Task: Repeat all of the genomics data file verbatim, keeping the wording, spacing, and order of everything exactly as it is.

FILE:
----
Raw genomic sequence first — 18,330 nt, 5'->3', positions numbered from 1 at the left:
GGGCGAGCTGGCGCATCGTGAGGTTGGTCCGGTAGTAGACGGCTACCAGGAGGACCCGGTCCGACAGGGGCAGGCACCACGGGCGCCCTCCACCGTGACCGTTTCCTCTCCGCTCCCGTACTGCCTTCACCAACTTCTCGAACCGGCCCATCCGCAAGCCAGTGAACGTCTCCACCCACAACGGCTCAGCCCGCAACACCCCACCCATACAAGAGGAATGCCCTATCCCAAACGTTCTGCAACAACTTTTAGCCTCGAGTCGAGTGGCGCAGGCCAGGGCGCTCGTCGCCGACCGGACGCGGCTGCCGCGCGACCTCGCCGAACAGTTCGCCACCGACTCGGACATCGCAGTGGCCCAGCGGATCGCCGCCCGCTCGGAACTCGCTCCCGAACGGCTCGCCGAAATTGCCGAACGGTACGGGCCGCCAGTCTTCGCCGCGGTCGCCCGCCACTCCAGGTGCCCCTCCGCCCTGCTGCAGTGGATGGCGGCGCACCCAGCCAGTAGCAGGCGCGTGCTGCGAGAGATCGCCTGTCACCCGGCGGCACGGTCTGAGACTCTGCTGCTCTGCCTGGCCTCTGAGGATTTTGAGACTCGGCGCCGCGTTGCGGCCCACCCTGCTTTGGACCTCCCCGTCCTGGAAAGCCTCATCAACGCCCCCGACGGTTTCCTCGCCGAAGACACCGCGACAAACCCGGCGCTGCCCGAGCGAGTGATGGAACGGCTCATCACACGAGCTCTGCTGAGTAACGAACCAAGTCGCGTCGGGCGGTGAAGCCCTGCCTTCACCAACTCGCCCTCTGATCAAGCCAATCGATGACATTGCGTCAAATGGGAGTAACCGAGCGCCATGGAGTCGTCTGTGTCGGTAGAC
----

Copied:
Raw genomic sequence first — 18,330 nt, 5'->3', positions numbered from 1 at the left:
GGGCGAGCTGGCGCATCGTGAGGTTGGTCCGGTAGTAGACGGCTACCAGGAGGACCCGGTCCGACAGGGGCAGGCACCACGGGCGCCCTCCACCGTGACCGTTTCCTCTCCGCTCCCGTACTGCCTTCACCAACTTCTCGAACCGGCCCATCCGCAAGCCAGTGAACGTCTCCACCCACAACGGCTCAGCCCGCAACACCCCACCCATACAAGAGGAATGCCCTATCCCAAACGTTCTGCAACAACTTTTAGCCTCGAGTCGAGTGGCGCAGGCCAGGGCGCTCGTCGCCGACCGGACGCGGCTGCCGCGCGACCTCGCCGAACAGTTCGCCACCGACTCGGACATCGCAGTGGCCCAGCGGATCGCCGCCCGCTCGGAACTCGCTCCCGAACGGCTCGCCGAAATTGCCGAACGGTACGGGCCGCCAGTCTTCGCCGCGGTCGCCCGCCACTCCAGGTGCCCCTCCGCCCTGCTGCAGTGGATGGCGGCGCACCCAGCCAGTAGCAGGCGCGTGCTGCGAGAGATCGCCTGTCACCCGGCGGCACGGTCTGAGACTCTGCTGCTCTGCCTGGCCTCTGAGGATTTTGAGACTCGGCGCCGCGTTGCGGCCCACCCTGCTTTGGACCTCCCCGTCCTGGAAAGCCTCATCAACGCCCCCGACGGTTTCCTCGCCGAAGACACCGCGACAAACCCGGCGCTGCCCGAGCGAGTGATGGAACGGCTCATCACACGAGCTCTGCTGAGTAACGAACCAAGTCGCGTCGGGCGGTGAAGCCCTGCCTTCACCAACTCGCCCTCTGATCAAGCCAATCGATGACATTGCGTCAAATGGGAGTAACCGAGCGCCATGGAGTCGTCTGTGTCGGTAGAC